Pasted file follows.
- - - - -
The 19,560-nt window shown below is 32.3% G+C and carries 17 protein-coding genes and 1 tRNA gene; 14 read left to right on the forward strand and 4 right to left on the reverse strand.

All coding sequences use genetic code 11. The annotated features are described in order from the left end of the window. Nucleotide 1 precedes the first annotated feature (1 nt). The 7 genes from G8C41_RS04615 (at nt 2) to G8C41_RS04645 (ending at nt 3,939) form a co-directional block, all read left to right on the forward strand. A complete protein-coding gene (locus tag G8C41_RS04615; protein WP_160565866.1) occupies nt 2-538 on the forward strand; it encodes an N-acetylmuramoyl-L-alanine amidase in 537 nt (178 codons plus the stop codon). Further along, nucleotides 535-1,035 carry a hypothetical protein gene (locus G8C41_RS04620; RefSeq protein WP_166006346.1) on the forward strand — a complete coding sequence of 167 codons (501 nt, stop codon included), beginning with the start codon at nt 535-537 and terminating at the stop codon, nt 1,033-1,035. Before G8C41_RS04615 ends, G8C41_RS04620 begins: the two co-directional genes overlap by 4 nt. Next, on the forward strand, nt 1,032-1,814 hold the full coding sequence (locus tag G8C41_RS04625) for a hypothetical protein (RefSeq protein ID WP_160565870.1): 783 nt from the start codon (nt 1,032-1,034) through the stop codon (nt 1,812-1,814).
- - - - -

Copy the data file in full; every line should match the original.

The 19,560-nt window shown below is 32.3% G+C and carries 17 protein-coding genes and 1 tRNA gene; 14 read left to right on the forward strand and 4 right to left on the reverse strand.

All coding sequences use genetic code 11. The annotated features are described in order from the left end of the window. Nucleotide 1 precedes the first annotated feature (1 nt). The 7 genes from G8C41_RS04615 (at nt 2) to G8C41_RS04645 (ending at nt 3,939) form a co-directional block, all read left to right on the forward strand. A complete protein-coding gene (locus tag G8C41_RS04615; protein WP_160565866.1) occupies nt 2-538 on the forward strand; it encodes an N-acetylmuramoyl-L-alanine amidase in 537 nt (178 codons plus the stop codon). Further along, nucleotides 535-1,035 carry a hypothetical protein gene (locus G8C41_RS04620; RefSeq protein WP_166006346.1) on the forward strand — a complete coding sequence of 167 codons (501 nt, stop codon included), beginning with the start codon at nt 535-537 and terminating at the stop codon, nt 1,033-1,035. Before G8C41_RS04615 ends, G8C41_RS04620 begins: the two co-directional genes overlap by 4 nt. Next, on the forward strand, nt 1,032-1,814 hold the full coding sequence (locus tag G8C41_RS04625) for a hypothetical protein (RefSeq protein ID WP_160565870.1): 783 nt from the start codon (nt 1,032-1,034) through the stop codon (nt 1,812-1,814).